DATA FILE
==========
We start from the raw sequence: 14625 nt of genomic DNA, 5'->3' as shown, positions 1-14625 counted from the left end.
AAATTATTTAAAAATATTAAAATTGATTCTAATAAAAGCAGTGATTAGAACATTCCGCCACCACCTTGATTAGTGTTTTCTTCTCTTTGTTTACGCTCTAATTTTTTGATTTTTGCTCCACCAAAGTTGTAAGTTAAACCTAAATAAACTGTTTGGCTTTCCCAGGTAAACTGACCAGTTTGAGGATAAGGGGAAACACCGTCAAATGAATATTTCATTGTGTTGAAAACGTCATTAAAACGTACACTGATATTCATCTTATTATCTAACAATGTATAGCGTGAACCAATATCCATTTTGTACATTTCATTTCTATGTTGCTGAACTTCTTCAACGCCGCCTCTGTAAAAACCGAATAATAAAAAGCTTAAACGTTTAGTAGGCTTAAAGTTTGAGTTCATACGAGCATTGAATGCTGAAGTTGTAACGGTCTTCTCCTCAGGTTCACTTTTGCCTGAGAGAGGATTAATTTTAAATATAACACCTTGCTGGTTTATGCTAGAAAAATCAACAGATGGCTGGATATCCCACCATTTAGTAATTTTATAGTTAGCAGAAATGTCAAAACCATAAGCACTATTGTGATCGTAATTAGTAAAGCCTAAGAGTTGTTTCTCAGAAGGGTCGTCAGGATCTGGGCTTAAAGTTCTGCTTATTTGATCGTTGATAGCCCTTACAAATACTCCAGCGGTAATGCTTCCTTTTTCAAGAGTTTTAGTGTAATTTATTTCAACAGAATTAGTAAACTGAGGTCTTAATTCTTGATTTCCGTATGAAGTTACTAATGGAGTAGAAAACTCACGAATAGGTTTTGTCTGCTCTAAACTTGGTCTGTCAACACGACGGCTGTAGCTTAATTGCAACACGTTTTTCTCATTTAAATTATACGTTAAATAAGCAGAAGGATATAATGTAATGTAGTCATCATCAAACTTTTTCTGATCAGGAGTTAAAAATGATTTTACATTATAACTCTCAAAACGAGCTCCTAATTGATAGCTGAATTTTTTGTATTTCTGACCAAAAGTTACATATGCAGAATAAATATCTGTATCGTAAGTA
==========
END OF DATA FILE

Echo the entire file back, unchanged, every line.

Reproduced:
We start from the raw sequence: 14625 nt of genomic DNA, 5'->3' as shown, positions 1-14625 counted from the left end.
AAATTATTTAAAAATATTAAAATTGATTCTAATAAAAGCAGTGATTAGAACATTCCGCCACCACCTTGATTAGTGTTTTCTTCTCTTTGTTTACGCTCTAATTTTTTGATTTTTGCTCCACCAAAGTTGTAAGTTAAACCTAAATAAACTGTTTGGCTTTCCCAGGTAAACTGACCAGTTTGAGGATAAGGGGAAACACCGTCAAATGAATATTTCATTGTGTTGAAAACGTCATTAAAACGTACACTGATATTCATCTTATTATCTAACAATGTATAGCGTGAACCAATATCCATTTTGTACATTTCATTTCTATGTTGCTGAACTTCTTCAACGCCGCCTCTGTAAAAACCGAATAATAAAAAGCTTAAACGTTTAGTAGGCTTAAAGTTTGAGTTCATACGAGCATTGAATGCTGAAGTTGTAACGGTCTTCTCCTCAGGTTCACTTTTGCCTGAGAGAGGATTAATTTTAAATATAACACCTTGCTGGTTTATGCTAGAAAAATCAACAGATGGCTGGATATCCCACCATTTAGTAATTTTATAGTTAGCAGAAATGTCAAAACCATAAGCACTATTGTGATCGTAATTAGTAAAGCCTAAGAGTTGTTTCTCAGAAGGGTCGTCAGGATCTGGGCTTAAAGTTCTGCTTATTTGATCGTTGATAGCCCTTACAAATACTCCAGCGGTAATGCTTCCTTTTTCAAGAGTTTTAGTGTAATTTATTTCAACAGAATTAGTAAACTGAGGTCTTAATTCTTGATTTCCGTATGAAGTTACTAATGGAGTAGAAAACTCACGAATAGGTTTTGTCTGCTCTAAACTTGGTCTGTCAACACGACGGCTGTAGCTTAATTGCAACACGTTTTTCTCATTTAAATTATACGTTAAATAAGCAGAAGGATATAATGTAATGTAGTCATCATCAAACTTTTTCTGATCAGGAGTTAAAAATGATTTTACATTATAACTCTCAAAACGAGCTCCTAATTGATAGCTGAATTTTTTGTATTTCTGACCAAAAGTTACATATGCAGAATAAATATCTGTATCGTAAGTA